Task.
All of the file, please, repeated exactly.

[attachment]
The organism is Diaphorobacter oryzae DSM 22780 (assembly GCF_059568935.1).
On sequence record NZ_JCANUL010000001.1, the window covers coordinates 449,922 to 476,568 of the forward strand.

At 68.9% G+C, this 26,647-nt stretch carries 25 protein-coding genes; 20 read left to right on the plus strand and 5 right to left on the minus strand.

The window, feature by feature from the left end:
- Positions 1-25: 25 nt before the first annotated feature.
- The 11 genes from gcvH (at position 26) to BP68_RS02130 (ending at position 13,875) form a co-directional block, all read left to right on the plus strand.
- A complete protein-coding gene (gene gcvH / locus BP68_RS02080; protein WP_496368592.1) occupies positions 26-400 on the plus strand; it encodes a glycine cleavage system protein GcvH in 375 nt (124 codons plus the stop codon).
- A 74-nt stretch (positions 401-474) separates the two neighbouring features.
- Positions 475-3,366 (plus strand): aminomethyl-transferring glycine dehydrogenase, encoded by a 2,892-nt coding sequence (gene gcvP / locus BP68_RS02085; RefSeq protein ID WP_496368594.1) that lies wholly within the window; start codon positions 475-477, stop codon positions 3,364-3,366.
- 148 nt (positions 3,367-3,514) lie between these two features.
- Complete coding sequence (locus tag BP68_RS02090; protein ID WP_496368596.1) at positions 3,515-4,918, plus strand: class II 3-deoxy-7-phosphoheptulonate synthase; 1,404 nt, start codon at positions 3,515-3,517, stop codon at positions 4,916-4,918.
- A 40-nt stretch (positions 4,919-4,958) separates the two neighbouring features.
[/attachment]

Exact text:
The organism is Diaphorobacter oryzae DSM 22780 (assembly GCF_059568935.1).
On sequence record NZ_JCANUL010000001.1, the window covers coordinates 449,922 to 476,568 of the forward strand.

At 68.9% G+C, this 26,647-nt stretch carries 25 protein-coding genes; 20 read left to right on the plus strand and 5 right to left on the minus strand.

The window, feature by feature from the left end:
- Positions 1-25: 25 nt before the first annotated feature.
- The 11 genes from gcvH (at position 26) to BP68_RS02130 (ending at position 13,875) form a co-directional block, all read left to right on the plus strand.
- A complete protein-coding gene (gene gcvH / locus BP68_RS02080; protein WP_496368592.1) occupies positions 26-400 on the plus strand; it encodes a glycine cleavage system protein GcvH in 375 nt (124 codons plus the stop codon).
- A 74-nt stretch (positions 401-474) separates the two neighbouring features.
- Positions 475-3,366 (plus strand): aminomethyl-transferring glycine dehydrogenase, encoded by a 2,892-nt coding sequence (gene gcvP / locus BP68_RS02085; RefSeq protein ID WP_496368594.1) that lies wholly within the window; start codon positions 475-477, stop codon positions 3,364-3,366.
- 148 nt (positions 3,367-3,514) lie between these two features.
- Complete coding sequence (locus tag BP68_RS02090; protein ID WP_496368596.1) at positions 3,515-4,918, plus strand: class II 3-deoxy-7-phosphoheptulonate synthase; 1,404 nt, start codon at positions 3,515-3,517, stop codon at positions 4,916-4,918.
- A 40-nt stretch (positions 4,919-4,958) separates the two neighbouring features.